How this Dover-Foxcroft man came to possess a 138-year-old murder weapon
Growing up in Dover-Foxcroft, Carlson Williams’ family often told stories about local history around the dinner table. One of his favorite tales to hear was also among the most gruesome: the story of the murder of Alvin Watson in the nearby town of Parkman in June 1881.
“We’d tell the story around the Thanksgiving table,” said Williams, 80, a retired engineer who returned to his hometown two years ago with his wife, Carolyn, after living in Connecticut for decades. “It does sound like kind of a dark thing to talk about at Thanksgiving, but it’s really quite a story.”
Williams comes from a long line of lawyers and judges in Piscataquis County, which is how he’s come to possess the key piece of evidence in the case against Watson’s alleged killer: the hand-forged, four-inch dagger used to kill Watson.
A Maine history enthusiast, Williams has tracked down all the information he can find on the Watson murder, and has compiled what he believes is an accurate telling of the story, which he has given talks on at local libraries since moving back to Maine.
The story starts in the 1870s on the Chadbourne farm in Parkman. Benjamin Chadbourne was, according to local lore, a famously hot-tempered man who at that time was married to his third wife, Caroline. He had two sons from previous marriages: Wallace with his first wife, and Byron with his second.
In 1877, at age 29, Wallace Chadbourne married his stepsister, 16-year-old Eva. The couple had been farming the land alongside his father when a new neighbor moved onto the farm next door: Alvin Watson, an unmarried man newly arrived in Parkman. The situation began to unravel when Wallace and Eva temporarily separated in 1879. Wallace left town and found work in Dexter, and Eva stayed on the farm.
According to Williams, when Wallace Chadbourne returned to Parkman in 1880, he began to suspect that Eva had been unfaithful to him with Watson. When Eva gave birth to a child in 1881, he suspected that Watson might be the father. Watson, in turn, began to harass Wallace Chadbourne. Threats and physical violence became common.
“There were constant back-and-forths, and Watson really egged Wallace Chadbourne on,” said Williams. “They were at each other’s throats, and eventually, the Chadbournes decided to really do something about it.”
On the night of June 26, 1881, Alvin Watson was brutally murdered. He was found the next morning with multiple stab wounds in his chest and back, and with his throat slit. A local doctor who examined the body found 49 stab wounds.
Suspicion immediately turned to the Chadbourne family. Wallace and his father denied any wrongdoing, and directed the blame at a different suspect: the younger Chadbourne son, Byron.
Byron Chadbourne was born deaf, and had received almost no education. He was, according to Williams, belittled and abused by his family. As such, it was extremely difficult for most people to communicate with him. Byron, then just 18 years old, was arrested and charged with the murder of Alvin Watson, and thrown in jail to await trial.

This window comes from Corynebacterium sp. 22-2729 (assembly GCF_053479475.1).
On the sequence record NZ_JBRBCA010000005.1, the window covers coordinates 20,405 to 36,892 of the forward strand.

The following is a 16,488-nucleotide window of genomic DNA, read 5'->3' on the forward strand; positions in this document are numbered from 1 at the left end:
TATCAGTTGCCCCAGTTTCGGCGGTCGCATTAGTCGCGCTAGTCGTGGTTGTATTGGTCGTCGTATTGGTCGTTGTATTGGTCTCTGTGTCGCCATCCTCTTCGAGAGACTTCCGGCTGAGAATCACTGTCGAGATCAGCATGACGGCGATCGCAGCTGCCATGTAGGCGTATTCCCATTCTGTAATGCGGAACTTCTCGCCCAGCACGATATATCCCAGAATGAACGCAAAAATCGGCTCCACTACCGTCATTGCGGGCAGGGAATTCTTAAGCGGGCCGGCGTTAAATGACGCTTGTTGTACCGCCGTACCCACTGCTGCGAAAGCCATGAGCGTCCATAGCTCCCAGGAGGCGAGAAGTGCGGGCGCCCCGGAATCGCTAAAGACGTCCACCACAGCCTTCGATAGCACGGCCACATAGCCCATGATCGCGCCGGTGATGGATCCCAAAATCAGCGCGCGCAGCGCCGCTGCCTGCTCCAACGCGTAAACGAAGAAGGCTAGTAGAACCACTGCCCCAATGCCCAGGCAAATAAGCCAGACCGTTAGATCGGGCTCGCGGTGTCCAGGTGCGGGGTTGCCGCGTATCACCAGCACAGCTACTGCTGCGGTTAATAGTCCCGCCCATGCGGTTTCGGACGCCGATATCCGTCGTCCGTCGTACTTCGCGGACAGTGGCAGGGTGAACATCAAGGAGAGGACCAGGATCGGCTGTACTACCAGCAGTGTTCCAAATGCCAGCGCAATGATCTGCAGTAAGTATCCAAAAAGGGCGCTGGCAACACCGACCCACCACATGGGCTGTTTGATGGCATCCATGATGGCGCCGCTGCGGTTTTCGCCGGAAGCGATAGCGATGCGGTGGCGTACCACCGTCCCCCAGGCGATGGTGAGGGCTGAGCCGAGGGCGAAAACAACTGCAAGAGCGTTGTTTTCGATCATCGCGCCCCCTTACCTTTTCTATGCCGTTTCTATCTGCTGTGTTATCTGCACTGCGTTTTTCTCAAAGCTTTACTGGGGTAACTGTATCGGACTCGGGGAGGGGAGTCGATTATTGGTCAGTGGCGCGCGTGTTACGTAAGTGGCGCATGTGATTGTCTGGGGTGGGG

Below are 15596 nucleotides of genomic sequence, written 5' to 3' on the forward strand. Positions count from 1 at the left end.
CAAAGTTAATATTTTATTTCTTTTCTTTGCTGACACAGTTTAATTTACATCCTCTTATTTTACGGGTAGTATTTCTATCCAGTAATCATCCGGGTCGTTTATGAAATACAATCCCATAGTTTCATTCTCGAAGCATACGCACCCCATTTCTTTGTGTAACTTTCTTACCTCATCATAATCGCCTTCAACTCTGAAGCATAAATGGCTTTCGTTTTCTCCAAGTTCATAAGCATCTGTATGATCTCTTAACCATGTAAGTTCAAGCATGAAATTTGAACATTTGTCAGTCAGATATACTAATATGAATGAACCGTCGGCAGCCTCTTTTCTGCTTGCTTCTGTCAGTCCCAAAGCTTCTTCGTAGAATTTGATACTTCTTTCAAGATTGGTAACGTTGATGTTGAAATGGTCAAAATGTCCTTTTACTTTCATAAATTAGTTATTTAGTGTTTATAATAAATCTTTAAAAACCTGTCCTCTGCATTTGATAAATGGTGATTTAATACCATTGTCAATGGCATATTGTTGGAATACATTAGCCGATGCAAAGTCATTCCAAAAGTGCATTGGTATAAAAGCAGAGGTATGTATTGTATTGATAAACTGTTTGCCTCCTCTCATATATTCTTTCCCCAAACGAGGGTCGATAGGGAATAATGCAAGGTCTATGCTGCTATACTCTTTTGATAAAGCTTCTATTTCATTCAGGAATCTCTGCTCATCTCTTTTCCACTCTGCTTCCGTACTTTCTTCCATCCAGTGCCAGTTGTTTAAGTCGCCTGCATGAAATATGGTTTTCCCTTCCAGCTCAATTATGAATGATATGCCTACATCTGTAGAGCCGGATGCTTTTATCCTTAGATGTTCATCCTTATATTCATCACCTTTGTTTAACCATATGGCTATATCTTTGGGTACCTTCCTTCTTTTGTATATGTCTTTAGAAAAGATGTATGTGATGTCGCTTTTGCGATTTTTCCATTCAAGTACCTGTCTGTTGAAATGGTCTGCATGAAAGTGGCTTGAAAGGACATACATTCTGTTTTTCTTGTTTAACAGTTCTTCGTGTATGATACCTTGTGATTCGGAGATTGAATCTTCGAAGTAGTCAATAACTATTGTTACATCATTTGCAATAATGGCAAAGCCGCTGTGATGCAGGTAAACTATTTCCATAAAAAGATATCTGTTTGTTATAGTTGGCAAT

Alvin Watson’s father knew something didn’t add up, between the way the murder went down, and the fact that both Benjamin and Wallace Chadbourne were adamant about placing the blame on Byron. A special investigator from Bangor was called in, and Watson’s body was exhumed for a full autopsy. Benjamin and Wallace claimed Byron had stabbed Watson with a folding jack-knife, but the autopsy showed that the stab wounds were much deeper than what such a knife could produce.
Furthermore, Byron Chadbourne was a slight 120 pounds, while Watson was a large and muscular man who could easily have fought off the young man. The bloody footprints found at the scene of the crime were from a much larger person than Byron. And Watson had actually grown friendly with Byron, inviting him over for meals and letting him stay at his house so the 18-year-old could avoid his abusive family.
Officials searched Benjamin Chadbourne’s house and found a knife with a blade that matched the wounds on Watson’s body, and in mid-July, charges against Byron were dropped, and murder charges were brought against father and son.
Attorney Joseph Peaks successfully prosecuted the case and won, and both Benjamin and Wallace Chadbourne were found guilty. Benjamin spent the rest of his life in prison, and Wallace spent 22 years in prison before being released in 1904 at the age of 55.
Byron Chadbourne, upon whom many in the community had now taken pity, was sent to the American School for the Deaf in Hartford, Connecticut.
“It actually ended up being a much happier ending for Byron than it otherwise could have been. He was taken out of this awful situation, and brought to a place where he could have an education and be treated like a human being,” said Williams.
The criminal justice system in Maine in the 1880s did not have the same sort of regulations as it does today to ensure that evidence was properly stored, so after the trial, prosecutor Peaks took home the murder weapon, storing it in a cigar box alongside photographs of Benjamin and Wallace Chadbourne and Alvin Watson. That cigar box was passed down to his son, Francis Peaks (one of the namesakes for Peaks-Kenny State Park in Dover-Foxcroft), who served in the Maine House of Representatives and was a lawyer in Piscataquis County.
When Francis Peaks died in 1974, his secretary, who was the executor of Peaks’ estate, gave the box and its contents to a local judge, Matthew Williams — Carlson Williams’ father, who himself died in the 1990s and left the box to his son.
“It’s been in our family all this time,” said Williams. “It’s got to be fairly unusual, to have something like that that you can trace all that history back to.”